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What makes Sears, Sears and Allbirds, Allbirds?

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It would be too easy to take the Allbirds news and the Sears news of the last week and declare that legacy retailers are dead and digitally native retailers are the future.

Too easy, and in fact, inaccurate. But that doesn’t mean there aren’t lessons to be learned from two of the biggest retail headlines in recent days.

First, the news: Allbirds, a four-year old company that sells comfy, eco-friendly shoes directly to consumers, reached a valuation of $1.4 billion, based on recent investments and some Wall Street math. Sears, a 125-year-old enterprise that was once America’s largest retailer, filed for chapter 11 bankruptcy, the latest development in a long and painful slide into oblivion.

The Sears story has been well-told. To boil it down, according to industry-watchers, hedge fund guy Eddie Lampert set down a path to profitability by cutting. Sears sold off its valuable real estate and brands. It neglected stores, until many offered a customer experience that could best be described as yuck. Lampert lashed together two failing retailers — Sears and Kmart — and tied an anchor of debt to them in the hopes that two sinking ships would equal one rising boat.

Sears’ plan was missing one thing: customers

What was missing from the plan was customers — and strategizing about how to please them to no end.

Now consider Allbirds. It’s obsessed with customers. It came up with a product — shoes made of wool and wood and sugarcane — that fascinated some consumers. It sold directly to consumers, gathering first-hand data about their likes and dislikes.

It doesn’t have thousands of stores to refresh, refurbish and stock with employees and other brands’ goods. It has two stores, which are actually more showrooms or marketing vehicles.

And it has a story.

Sears had a story that worked well in the 20th century: “We have pretty much everything, so come and get it. And the price is probably pretty good.” In the 21st century, consumers know “the internet” has everything and that the best price is just a few clicks or taps away.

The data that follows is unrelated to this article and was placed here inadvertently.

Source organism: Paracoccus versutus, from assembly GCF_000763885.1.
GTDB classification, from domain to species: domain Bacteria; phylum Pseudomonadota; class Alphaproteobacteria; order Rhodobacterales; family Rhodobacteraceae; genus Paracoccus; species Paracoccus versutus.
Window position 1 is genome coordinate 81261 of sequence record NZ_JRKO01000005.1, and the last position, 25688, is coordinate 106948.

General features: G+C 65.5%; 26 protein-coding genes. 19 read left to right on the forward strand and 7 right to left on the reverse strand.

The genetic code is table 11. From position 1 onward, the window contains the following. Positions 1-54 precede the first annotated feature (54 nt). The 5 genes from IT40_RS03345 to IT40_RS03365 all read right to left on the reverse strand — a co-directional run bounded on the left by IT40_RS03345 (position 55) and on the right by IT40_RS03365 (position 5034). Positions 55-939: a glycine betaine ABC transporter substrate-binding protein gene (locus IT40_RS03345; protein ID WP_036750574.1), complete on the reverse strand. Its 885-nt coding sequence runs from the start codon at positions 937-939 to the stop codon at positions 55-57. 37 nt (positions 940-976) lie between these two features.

Beyond that, consumers want more than product and price. They want an experience. They are willing to pay more for something that means more.

So, how does Allbirds do it?

Allbird’s story speaks to those sorts of desires and priorities. I had the chance to talk to Pano Anthos, founder of XRC Labs, about digitally native retailers in general and Allbirds specifically earlier this year. He shares some of his thoughts about Allbirds’ success in the video below.

Allbirds also no doubt owes some of its success to its mindset. The company behaves like a startup — testing, iterating, focusing on data and, of course, seeking venture capital. And Allbirds sees the world through the lens of customer experience.

When the Wall Street Journal talked to co-founder (subscription required) Joey Zwillinger about the company’s arrival in the unicorn club (companies valued at $1-billion-plus), he said, “We’ve never even thought of ourselves as a shoe company.” Instead, he told the Journal, Allbirds is “focused on delivering everyday comfort in a really elevated way.”

In some ways that is elevated thinking.

All that said, the very different trajectories of Sears and Allbirds don’t mean that all legacy retailers are dying and all digitally native — or digital first — retailers are soaring. Instead, it suggests that retailers of every stripe need to keep customers at the center of their strategies and that they need to aggressively pursue new ideas and the technologies that allow them to execute on those ideas.

Photo courtesy of Allbirds

Mike Cassidy

Mike Cassidy

Mike is the head of storytelling at Signifyd. A former journalist and a retail geek, he covers ecommerce and the way technology is transforming digital commerce. Contact him at [email protected].